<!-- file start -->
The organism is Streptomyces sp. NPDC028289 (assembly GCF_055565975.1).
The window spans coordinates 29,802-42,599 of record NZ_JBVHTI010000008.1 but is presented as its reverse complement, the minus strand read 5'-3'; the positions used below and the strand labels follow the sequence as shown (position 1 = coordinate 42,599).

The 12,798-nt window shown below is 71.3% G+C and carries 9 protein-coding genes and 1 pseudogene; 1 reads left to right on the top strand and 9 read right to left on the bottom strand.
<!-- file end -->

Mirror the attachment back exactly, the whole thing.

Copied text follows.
The organism is Streptomyces sp. NPDC028289 (assembly GCF_055565975.1).
The window spans coordinates 29,802-42,599 of record NZ_JBVHTI010000008.1 but is presented as its reverse complement, the minus strand read 5'-3'; the positions used below and the strand labels follow the sequence as shown (position 1 = coordinate 42,599).

The 12,798-nt window shown below is 71.3% G+C and carries 9 protein-coding genes and 1 pseudogene; 1 reads left to right on the top strand and 9 read right to left on the bottom strand.